By now I have started to pass walkers and so the crowd gets bigger again. Which is bad news for me as I have put off going to the loo for as long as I could and now really need to go. The roadsides are thick scrub and don't offer any opportunity for a quick pit stop. I cannot run any more (puts too much strain on the sphincter) and so I walk purposefully, willing to come upon one of these toilets they promised would be out on course.
Two kilometres and twenty minutes go by with no porta-loo in sight and no breaks in the scrub. It is getting really bad right now and I am almost at the point of contemplating an emergency stop and to hell with the modesty!
Thankfully I find a walking track off the side off the road and I scurry down it so I am out of sight. The next sixty seconds of action is too graphic for the public internet - let's just say I found relief and thanked my stroke of genius in carrying a few sheets of paper "just in case."
Twenty metres after you leave this oasis you get to the 14km mark and the gradient here makes all that has gone before seem a bit feeble. The next four kilometres grind up at an average 8% and any convictions I had to run evaporated as I joined the legion of walkers with still one-third of the race ahead (and the hardest third at that).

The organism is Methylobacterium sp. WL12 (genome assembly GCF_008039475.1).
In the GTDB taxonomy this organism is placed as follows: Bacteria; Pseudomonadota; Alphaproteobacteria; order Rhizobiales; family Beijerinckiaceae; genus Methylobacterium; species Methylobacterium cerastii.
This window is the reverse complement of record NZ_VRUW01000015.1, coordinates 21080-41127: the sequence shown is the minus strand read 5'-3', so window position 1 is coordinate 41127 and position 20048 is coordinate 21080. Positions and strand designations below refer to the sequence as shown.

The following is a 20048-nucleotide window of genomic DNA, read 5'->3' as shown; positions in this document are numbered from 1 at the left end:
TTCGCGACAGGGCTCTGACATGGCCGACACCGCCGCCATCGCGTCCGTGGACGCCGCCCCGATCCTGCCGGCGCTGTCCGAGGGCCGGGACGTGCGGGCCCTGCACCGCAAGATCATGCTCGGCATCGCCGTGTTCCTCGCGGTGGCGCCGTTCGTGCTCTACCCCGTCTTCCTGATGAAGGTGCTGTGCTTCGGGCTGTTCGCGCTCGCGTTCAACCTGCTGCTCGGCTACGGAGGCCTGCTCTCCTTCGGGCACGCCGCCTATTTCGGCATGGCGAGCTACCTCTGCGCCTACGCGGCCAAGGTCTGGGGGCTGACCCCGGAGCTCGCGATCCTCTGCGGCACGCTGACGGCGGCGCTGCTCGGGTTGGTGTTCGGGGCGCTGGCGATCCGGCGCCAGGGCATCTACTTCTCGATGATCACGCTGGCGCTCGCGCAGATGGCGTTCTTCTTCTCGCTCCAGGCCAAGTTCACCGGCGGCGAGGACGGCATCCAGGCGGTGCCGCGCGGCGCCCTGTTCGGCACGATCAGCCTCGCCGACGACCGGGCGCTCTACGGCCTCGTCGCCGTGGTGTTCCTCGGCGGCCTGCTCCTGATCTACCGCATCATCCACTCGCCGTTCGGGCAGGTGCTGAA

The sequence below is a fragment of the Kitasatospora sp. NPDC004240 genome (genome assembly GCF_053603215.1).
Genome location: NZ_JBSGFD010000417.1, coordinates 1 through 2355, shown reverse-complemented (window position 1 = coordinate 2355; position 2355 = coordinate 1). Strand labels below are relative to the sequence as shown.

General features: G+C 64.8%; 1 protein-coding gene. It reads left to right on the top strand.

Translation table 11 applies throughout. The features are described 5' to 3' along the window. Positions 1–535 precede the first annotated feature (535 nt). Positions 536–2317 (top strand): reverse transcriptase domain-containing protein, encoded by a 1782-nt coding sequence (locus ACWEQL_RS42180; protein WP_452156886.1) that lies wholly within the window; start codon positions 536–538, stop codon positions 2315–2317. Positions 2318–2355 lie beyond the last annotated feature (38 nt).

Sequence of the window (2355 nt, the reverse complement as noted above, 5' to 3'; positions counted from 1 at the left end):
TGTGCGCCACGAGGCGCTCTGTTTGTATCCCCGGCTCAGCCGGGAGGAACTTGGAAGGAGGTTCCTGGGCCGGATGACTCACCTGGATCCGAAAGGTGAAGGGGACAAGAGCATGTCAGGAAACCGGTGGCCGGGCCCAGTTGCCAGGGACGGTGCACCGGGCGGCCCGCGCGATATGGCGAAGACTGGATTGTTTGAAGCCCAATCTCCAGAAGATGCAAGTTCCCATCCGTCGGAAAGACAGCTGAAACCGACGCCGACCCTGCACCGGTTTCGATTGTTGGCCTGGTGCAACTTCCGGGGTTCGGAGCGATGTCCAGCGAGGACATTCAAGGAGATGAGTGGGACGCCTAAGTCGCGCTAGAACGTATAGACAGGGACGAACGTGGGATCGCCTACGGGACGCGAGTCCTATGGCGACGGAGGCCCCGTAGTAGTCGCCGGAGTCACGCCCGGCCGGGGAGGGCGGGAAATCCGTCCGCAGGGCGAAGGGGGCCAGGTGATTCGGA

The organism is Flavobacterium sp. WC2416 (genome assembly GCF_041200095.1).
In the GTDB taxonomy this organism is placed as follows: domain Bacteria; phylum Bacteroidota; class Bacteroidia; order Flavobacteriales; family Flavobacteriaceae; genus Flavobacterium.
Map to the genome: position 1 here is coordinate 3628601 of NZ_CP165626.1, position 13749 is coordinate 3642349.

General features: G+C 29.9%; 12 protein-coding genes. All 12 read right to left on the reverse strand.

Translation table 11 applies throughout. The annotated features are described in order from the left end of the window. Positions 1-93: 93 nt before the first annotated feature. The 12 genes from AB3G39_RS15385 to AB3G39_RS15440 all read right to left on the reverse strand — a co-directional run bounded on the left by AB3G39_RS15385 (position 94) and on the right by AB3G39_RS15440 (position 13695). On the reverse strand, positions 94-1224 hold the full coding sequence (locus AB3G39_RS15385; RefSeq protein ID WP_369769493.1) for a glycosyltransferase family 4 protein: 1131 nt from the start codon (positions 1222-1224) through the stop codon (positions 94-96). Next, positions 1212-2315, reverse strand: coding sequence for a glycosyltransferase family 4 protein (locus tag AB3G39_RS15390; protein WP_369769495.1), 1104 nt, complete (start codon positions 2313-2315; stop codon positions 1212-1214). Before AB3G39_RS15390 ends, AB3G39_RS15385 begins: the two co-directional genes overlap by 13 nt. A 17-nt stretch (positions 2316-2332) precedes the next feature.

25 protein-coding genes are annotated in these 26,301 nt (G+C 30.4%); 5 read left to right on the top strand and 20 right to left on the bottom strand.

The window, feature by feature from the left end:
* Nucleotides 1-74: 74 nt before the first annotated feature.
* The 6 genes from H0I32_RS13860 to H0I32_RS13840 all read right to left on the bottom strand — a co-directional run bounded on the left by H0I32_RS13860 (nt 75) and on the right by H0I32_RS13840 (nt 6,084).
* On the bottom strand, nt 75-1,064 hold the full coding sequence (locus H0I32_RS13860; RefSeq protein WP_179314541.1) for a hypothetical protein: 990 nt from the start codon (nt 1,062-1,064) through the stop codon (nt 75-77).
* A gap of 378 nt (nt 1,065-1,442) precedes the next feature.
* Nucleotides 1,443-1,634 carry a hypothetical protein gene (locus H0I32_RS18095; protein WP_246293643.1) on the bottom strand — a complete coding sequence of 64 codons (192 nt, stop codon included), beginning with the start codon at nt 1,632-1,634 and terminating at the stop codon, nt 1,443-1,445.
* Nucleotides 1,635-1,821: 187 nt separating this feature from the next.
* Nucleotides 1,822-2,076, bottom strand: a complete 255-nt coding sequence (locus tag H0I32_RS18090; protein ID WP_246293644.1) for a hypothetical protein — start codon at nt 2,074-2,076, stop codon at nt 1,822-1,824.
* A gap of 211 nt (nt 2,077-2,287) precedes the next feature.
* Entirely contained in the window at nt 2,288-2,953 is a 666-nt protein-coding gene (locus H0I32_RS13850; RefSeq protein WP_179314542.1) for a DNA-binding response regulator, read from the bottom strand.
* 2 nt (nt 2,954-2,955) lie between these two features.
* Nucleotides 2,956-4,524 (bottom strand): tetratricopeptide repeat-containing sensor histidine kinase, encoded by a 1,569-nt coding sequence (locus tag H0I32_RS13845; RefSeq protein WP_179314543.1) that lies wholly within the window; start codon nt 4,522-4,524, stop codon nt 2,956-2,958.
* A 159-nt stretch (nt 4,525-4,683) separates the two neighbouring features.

Thankfully I had lots of company and an informal group of sorts began to form. There was the guy in the green rugby top, the girl with her dad (Alice and Bernard), myself and a uni-student called Bri with the brightest pink top on I saw all day. Apart from "green top man" we began to share stories and encouragement - all very valuable commodities. By now my fingers had swelled up too and felt like tiny sausages attached to my palms. (This seemed common-place in our little group.)
About this time I also formed the view that many runners in this race are actually walkers in disguise; the only difference being the runners won't "admit" they need to walk and hence get one less hour to complete then course.
Soon I began to see buses coming back from the finish which was a little demoralising as it felt like I still had a long way to go. At this height the terrain changes too as there are few trees and just rocks and scrub (though I am sure a botanist would pick me up here).
Ultimately the road does a sweeping left hand bend and you can now see the Pinnacle only a few kilometres ahead. Even cooler is you can see people making their way to the top in a continuous human snake. So many photographic opportunities and me with just a crappy camera :-(